Skip to content

SEAing Yellow on the Amalfi Coast

May 12, 2012

Have you ever wondered how and what grows in other countries?

Over the last few years, we’ve become increasingly more conscious of how and where our food comes from.  We grow our own, trade with friends, and purchase locally as often as possible.  That’s why we find it tremendously fascinating to see how it is done in other countries.

Coming to Italy we expected to see hillside terraces growing varieties of tomatoes, olive trees, and grape vines but what we weren’t expecting to stumble upon was an endless valley in Amalfi covered with lemon trees.

The lemon is a very important staple in Italy and Amalfi lemons, known as “Sfusato Amalfitano” are prized as one of the best varieties in the world.  The Amalfi lemons have a distinct aroma with a bursting flavour high in acid.  It makes a tart juice similar to that of grapefruit with subtle tartness making it extremely refreshing.  To be sure you are purchasing “Sfusato Amalfitano” lemons or lemon products look for the I.G.P. logo which is the official logo acknoledging these lemons were grown in this territory using the tradtional rules of production.

While we knew the climate in Italy was suitable for growing citrus, Canadian grocery stores generally stock these fruits from either Florida or California making it quite a shock to stumble upon the valleys in Amalfi covered in trees. 

The vast majority of trees are lemon but there are also several orange varieties including kumquats and some figs and olive trees too.  The valley between the steep hillsides provides the perfect arena for growing these trees and they line the hills on terraces for as far as your eyes can see.  They are covered in green or black web like netting which provides the trees with some shade from the strong beating sun.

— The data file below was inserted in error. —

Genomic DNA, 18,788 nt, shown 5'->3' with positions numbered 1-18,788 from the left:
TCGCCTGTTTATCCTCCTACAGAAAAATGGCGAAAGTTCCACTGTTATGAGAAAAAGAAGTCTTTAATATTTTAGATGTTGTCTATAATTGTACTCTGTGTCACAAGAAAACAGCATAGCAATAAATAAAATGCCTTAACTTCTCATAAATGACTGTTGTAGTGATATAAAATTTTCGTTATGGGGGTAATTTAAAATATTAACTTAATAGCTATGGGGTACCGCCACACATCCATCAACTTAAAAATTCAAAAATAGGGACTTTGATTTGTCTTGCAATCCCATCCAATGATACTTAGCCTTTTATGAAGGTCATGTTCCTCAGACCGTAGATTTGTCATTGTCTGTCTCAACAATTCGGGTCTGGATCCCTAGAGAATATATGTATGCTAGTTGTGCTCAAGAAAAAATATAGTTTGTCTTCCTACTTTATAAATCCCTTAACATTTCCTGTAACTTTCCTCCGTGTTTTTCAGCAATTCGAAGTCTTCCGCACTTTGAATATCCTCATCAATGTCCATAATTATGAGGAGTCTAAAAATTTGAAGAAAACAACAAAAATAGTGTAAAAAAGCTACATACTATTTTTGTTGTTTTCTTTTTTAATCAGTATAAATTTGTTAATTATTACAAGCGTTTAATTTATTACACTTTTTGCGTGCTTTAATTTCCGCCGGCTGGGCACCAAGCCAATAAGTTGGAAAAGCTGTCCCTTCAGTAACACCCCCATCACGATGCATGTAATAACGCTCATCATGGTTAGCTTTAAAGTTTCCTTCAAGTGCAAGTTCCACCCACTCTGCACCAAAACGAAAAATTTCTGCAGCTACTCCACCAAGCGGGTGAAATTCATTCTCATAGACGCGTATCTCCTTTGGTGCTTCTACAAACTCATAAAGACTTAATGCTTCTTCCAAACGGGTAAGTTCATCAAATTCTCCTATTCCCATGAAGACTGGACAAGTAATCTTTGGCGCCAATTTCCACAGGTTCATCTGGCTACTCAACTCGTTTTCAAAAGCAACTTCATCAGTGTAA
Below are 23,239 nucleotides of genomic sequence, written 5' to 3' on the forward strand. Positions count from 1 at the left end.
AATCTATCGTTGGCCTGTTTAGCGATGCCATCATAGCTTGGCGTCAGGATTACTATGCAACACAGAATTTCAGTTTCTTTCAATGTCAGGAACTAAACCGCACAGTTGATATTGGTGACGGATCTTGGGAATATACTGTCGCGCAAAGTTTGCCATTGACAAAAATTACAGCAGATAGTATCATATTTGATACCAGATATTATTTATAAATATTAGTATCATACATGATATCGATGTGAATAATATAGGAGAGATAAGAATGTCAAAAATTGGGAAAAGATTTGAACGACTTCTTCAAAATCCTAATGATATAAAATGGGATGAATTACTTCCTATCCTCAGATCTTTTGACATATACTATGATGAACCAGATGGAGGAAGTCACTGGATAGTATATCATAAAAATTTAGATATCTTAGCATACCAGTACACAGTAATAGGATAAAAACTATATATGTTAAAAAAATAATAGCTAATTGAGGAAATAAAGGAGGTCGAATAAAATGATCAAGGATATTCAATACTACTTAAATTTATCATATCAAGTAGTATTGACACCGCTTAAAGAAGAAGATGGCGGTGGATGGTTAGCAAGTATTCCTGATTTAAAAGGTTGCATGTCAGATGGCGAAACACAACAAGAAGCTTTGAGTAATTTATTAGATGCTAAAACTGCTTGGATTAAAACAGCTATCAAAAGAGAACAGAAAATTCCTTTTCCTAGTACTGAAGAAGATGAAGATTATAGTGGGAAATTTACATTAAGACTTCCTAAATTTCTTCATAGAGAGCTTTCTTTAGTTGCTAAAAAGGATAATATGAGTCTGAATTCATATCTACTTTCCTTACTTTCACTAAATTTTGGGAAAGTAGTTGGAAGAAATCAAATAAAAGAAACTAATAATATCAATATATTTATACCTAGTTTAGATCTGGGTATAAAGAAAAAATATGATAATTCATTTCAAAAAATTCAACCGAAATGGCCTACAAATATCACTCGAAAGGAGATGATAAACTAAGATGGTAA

Amalfi is famous for its beautiful coastline, crystal clear water, mountainous backdrop, and its unlimited number of  hiking trails.   It was during our first walk  known as “Valle Delle Ferriere” that we discovered the terraces growing lemons.  Lemons galore!

The town is fed by an endless number of strong flowing streams and if you walk a few kilometers into the center of Amalfi you will find these crystal clear waters rushing over weathered limestone.  Not to mention stunning waterfall after waterfall! 

Centuries ago these streams  facilitated the production of several papermills and an iron working factory.  Today, there is little remaining of these old industries along the streams’ bank.  Just a series of ruins where they once existed. 

Today, these flowing stream are utilized by the village for providing the town with fresh drinking water (which comes out of an array of splendid fountains) as well as being the source of irrigation for the fruit trees and vegetable gardens.

The lemons are made into countless products  for both the local and tourist populations.  These goods include their famous lemoncello (a tart lemon liqueur), candied citrus peels, Amalfi gelato, and even soap made in the shape of lemons with that unrecognizable citrus scent.

The scenery here is out of this world and I found myself often singing, “I’m on top of the world, looking out on creation…”

3 Comments leave one →
  1. v marshall permalink
    May 12, 2012 9:09 am

    We are just about to have our usual lemon drink that we have every morning, wish we were trying an Amalfi lemon right now.

  2. shanna permalink
    May 13, 2012 9:15 pm

    Awesome!!! So excited you are there and so jealous!!

  3. June 11, 2012 1:49 am

    I live in Central Florida. We have a lemon tree in our back yard. It is so nice to have fresh fruit. We also have an orange tree but, I don’t know how many more years it has left. Hubby would love an aacovdo tree.

Leave a Reply

Fill in your details below or click an icon to log in: Logo

You are commenting using your account. Log Out /  Change )

Twitter picture

You are commenting using your Twitter account. Log Out /  Change )

Facebook photo

You are commenting using your Facebook account. Log Out /  Change )

Connecting to %s

%d bloggers like this: